Rumours are starting to swirl that the first female Doctor, Jodie Whittaker, may be regenerating by the end of the 2021 season of the BBC’s popular sci-fi series. The timing would not be out of the ordinary as many past Doctors have only stayed for three years (there was no 2019 season); David Tennant, Matt Smith and even Second and Fifth Doctors Patrick Throughton and Peter Davidson left the TARDIS after their third seasons. So if Jodie was to leave at the end of 2021 it would have precedent.
Also, I kind of wouldn’t blame her. Her tenure as the Doctor has probably been the most controversial in the show’s history. Not only did it incense the trolls who loudly cried about how making the Doctor female would kill off the series, new show runner Chris Chibnall decided to make series 11 (or 37 if you’re counting from the Classic series) “newbie friendly.” This meant that no classic villains would feature and the series would have no over arcing plot as previous ones had. The idea was that someone who had never watched an episode of Doctor Who before could randomly tune in to any episode of series 11 and be able to watch it and know what was going on.
Unfortunately, Chibnall’s plan didn’t really work. Having no classic monsters, or even really any references to the Classic series, alienated long time fans. The lack of a plot that threaded through the whole season for a big pay off in the last episode made the whole season feel anticlimactic and unimportant. Add to this that three new companions as well as a new Doctor padded out the episodes, meaning none of the characters really received the time on screen that they should have, and as a result we didn’t really get to know any of them.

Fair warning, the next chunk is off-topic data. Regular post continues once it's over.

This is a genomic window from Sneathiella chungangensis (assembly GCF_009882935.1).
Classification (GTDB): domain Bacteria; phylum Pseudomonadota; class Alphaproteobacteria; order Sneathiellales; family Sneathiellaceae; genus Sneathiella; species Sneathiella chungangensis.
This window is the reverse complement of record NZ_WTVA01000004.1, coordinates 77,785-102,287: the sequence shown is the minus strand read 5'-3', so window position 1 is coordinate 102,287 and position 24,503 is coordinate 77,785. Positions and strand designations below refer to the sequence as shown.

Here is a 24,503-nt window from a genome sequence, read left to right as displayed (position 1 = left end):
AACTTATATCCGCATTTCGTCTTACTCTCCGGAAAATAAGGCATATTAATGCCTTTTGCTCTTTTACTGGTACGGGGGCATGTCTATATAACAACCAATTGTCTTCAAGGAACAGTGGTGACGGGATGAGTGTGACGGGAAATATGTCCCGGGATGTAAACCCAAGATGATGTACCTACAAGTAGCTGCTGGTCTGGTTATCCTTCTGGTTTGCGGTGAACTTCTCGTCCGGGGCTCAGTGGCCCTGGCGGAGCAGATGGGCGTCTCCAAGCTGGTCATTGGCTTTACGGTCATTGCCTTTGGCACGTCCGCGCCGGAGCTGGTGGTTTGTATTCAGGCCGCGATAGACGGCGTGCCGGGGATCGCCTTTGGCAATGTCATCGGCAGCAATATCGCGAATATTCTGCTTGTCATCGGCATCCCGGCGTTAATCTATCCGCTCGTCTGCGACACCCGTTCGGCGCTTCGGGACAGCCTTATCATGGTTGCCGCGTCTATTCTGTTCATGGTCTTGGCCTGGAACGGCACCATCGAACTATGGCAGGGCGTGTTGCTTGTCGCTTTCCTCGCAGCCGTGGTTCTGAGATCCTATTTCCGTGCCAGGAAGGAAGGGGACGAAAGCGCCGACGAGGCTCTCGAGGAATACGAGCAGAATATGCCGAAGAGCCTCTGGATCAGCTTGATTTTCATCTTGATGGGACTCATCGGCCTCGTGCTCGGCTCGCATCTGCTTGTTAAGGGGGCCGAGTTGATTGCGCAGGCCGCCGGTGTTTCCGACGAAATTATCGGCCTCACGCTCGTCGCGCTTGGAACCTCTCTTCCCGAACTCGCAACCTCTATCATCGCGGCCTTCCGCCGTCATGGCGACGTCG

After a strong start with series opener The Woman Who Fell to Earth, the writing took a bit of a hit as well. Rightly or wrongly some fans felt that the showrunners were more concerned with hitting some arbitrary PC target that delivering a good show. While I’m not sure I agree with that, some episodes written by writers better know for things other than science fiction did feel a little off. Two such examples would be the third episode, Rosa, co-written by Malorie Blackman, and episode six, Demons of the Punjab, written by Vinay Patel. Both are historical episodes which tell the stories of Rosa Parks’ refusal to give up her seat on a segregated bus, and the Partition of India. Both are extremally powerful and important stories and would have worked perfectly well as purely historical stories, with as 1964’s The Aztecs. However, in both Rosa and Demons it’s like the writers suddenly realised they were writing for Doctor Who so threw in some aliens because they thought that is what the audience expected. The result is a secondary threat that comes out of nowhere and it so jarring it ruins the impact of the overall episodes.
Unfortunately, those who were already on the anti-female Doctor train used these missteps to further their cause, despite Jodie Whittaker’s likeable performance. While the next series corrected some of the mistakes of the second — in particular bringing back the series-long story arc which resolved (as much as anything resolves in Doctor Who) in the brilliant The Timeless Children, and introducing Sacha Dhawan as a blazing new incarnation of The Master — Jodie’s critics continued to bang their “the Doctor should only be a man” drum.
The BBC have staunchly supported Jodie in her tenure as the Doctor (and there is history of them getting rid of actors they aren’t happy with in the role). She has also been a hit with (most of) the fans. Still, displeasure with the writing is building, as can be seen in the below Twitter posts.
While I think the “rule of three” will be the most likely reason Jodie leaves Doctor Who rather than either group of angry fans, the real question is what will the BBC do if she does?